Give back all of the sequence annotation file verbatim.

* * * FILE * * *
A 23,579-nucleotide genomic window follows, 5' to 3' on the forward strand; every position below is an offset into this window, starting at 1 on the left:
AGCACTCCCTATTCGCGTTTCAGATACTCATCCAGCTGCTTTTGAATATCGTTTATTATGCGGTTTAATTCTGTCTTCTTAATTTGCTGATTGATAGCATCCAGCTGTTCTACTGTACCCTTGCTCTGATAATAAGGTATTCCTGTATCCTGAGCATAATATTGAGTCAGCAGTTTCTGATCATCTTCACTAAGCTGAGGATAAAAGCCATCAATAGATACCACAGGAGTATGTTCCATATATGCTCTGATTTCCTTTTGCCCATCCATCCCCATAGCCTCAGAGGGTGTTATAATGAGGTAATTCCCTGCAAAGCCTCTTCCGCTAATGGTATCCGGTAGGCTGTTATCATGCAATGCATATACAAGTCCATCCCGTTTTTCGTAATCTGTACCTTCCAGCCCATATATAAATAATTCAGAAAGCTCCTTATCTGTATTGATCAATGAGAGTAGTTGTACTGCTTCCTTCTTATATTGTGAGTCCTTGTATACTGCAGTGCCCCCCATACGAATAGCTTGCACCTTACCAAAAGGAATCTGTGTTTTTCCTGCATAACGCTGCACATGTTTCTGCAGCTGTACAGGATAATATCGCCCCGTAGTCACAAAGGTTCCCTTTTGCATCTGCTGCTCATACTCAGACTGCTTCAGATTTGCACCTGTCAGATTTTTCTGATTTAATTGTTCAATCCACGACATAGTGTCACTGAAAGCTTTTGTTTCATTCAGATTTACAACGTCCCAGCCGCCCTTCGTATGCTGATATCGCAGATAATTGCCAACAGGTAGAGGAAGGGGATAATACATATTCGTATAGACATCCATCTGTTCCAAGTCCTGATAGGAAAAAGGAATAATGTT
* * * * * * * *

A 23,579-nucleotide genomic window follows, 5' to 3' on the forward strand; every position below is an offset into this window, starting at 1 on the left:
AGCACTCCCTATTCGCGTTTCAGATACTCATCCAGCTGCTTTTGAATATCGTTTATTATGCGGTTTAATTCTGTCTTCTTAATTTGCTGATTGATAGCATCCAGCTGTTCTACTGTACCCTTGCTCTGATAATAAGGTATTCCTGTATCCTGAGCATAATATTGAGTCAGCAGTTTCTGATCATCTTCACTAAGCTGAGGATAAAAGCCATCAATAGATACCACAGGAGTATGTTCCATATATGCTCTGATTTCCTTTTGCCCATCCATCCCCATAGCCTCAGAGGGTGTTATAATGAGGTAATTCCCTGCAAAGCCTCTTCCGCTAATGGTATCCGGTAGGCTGTTATCATGCAATGCATATACAAGTCCATCCCGTTTTTCGTAATCTGTACCTTCCAGCCCATATATAAATAATTCAGAAAGCTCCTTATCTGTATTGATCAATGAGAGTAGTTGTACTGCTTCCTTCTTATATTGTGAGTCCTTGTATACTGCAGTGCCCCCCATACGAATAGCTTGCACCTTACCAAAAGGAATCTGTGTTTTTCCTGCATAACGCTGCACATGTTTCTGCAGCTGTACAGGATAATATCGCCCCGTAGTCACAAAGGTTCCCTTTTGCATCTGCTGCTCATACTCAGACTGCTTCAGATTTGCACCTGTCAGATTTTTCTGATTTAATTGTTCAATCCACGACATAGTGTCACTGAAAGCTTTTGTTTCATTCAGATTTACAACGTCCCAGCCGCCCTTCGTATGCTGATATCGCAGATAATTGCCAACAGGTAGAGGAAGGGGATAATACATATTCGTATAGACATCCATCTGTTCCAAGTCCTGATAGGAAAAAGGAATAATGTT